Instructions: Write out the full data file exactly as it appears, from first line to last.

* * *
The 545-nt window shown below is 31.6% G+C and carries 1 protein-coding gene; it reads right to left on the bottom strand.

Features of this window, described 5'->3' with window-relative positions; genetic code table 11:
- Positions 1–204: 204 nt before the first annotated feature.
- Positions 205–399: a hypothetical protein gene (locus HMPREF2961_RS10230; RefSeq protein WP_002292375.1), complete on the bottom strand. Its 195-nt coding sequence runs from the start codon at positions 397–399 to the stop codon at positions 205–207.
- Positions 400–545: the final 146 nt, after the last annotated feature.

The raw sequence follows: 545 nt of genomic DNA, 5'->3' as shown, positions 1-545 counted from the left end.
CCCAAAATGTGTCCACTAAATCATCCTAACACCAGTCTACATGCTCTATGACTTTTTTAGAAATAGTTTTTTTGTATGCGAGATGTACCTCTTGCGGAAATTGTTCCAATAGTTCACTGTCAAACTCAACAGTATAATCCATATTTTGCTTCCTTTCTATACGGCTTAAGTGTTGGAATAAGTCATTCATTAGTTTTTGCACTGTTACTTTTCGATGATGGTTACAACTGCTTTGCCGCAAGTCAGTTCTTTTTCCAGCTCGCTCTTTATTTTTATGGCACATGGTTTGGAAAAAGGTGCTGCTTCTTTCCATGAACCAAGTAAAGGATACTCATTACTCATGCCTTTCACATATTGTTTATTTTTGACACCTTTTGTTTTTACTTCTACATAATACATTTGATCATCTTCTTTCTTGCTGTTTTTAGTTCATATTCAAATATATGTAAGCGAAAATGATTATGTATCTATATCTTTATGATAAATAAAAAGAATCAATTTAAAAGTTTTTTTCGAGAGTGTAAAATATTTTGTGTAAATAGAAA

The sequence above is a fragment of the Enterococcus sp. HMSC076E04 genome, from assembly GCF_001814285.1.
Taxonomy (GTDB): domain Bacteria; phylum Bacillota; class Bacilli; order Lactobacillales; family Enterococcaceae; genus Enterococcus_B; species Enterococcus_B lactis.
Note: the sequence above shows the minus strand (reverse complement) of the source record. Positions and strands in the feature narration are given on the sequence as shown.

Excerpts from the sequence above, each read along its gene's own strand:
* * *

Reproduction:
The 545-nt window shown below is 31.6% G+C and carries 1 protein-coding gene; it reads right to left on the bottom strand.

Features of this window, described 5'->3' with window-relative positions; genetic code table 11:
- Positions 1–204: 204 nt before the first annotated feature.
- Positions 205–399: a hypothetical protein gene (locus HMPREF2961_RS10230; RefSeq protein WP_002292375.1), complete on the bottom strand. Its 195-nt coding sequence runs from the start codon at positions 397–399 to the stop codon at positions 205–207.
- Positions 400–545: the final 146 nt, after the last annotated feature.

The raw sequence follows: 545 nt of genomic DNA, 5'->3' as shown, positions 1-545 counted from the left end.
CCCAAAATGTGTCCACTAAATCATCCTAACACCAGTCTACATGCTCTATGACTTTTTTAGAAATAGTTTTTTTGTATGCGAGATGTACCTCTTGCGGAAATTGTTCCAATAGTTCACTGTCAAACTCAACAGTATAATCCATATTTTGCTTCCTTTCTATACGGCTTAAGTGTTGGAATAAGTCATTCATTAGTTTTTGCACTGTTACTTTTCGATGATGGTTACAACTGCTTTGCCGCAAGTCAGTTCTTTTTCCAGCTCGCTCTTTATTTTTATGGCACATGGTTTGGAAAAAGGTGCTGCTTCTTTCCATGAACCAAGTAAAGGATACTCATTACTCATGCCTTTCACATATTGTTTATTTTTGACACCTTTTGTTTTTACTTCTACATAATACATTTGATCATCTTCTTTCTTGCTGTTTTTAGTTCATATTCAAATATATGTAAGCGAAAATGATTATGTATCTATATCTTTATGATAAATAAAAAGAATCAATTTAAAAGTTTTTTTCGAGAGTGTAAAATATTTTGTGTAAATAGAAA

The sequence above is a fragment of the Enterococcus sp. HMSC076E04 genome, from assembly GCF_001814285.1.
Taxonomy (GTDB): domain Bacteria; phylum Bacillota; class Bacilli; order Lactobacillales; family Enterococcaceae; genus Enterococcus_B; species Enterococcus_B lactis.
Note: the sequence above shows the minus strand (reverse complement) of the source record. Positions and strands in the feature narration are given on the sequence as shown.

Excerpts from the sequence above, each read along its gene's own strand: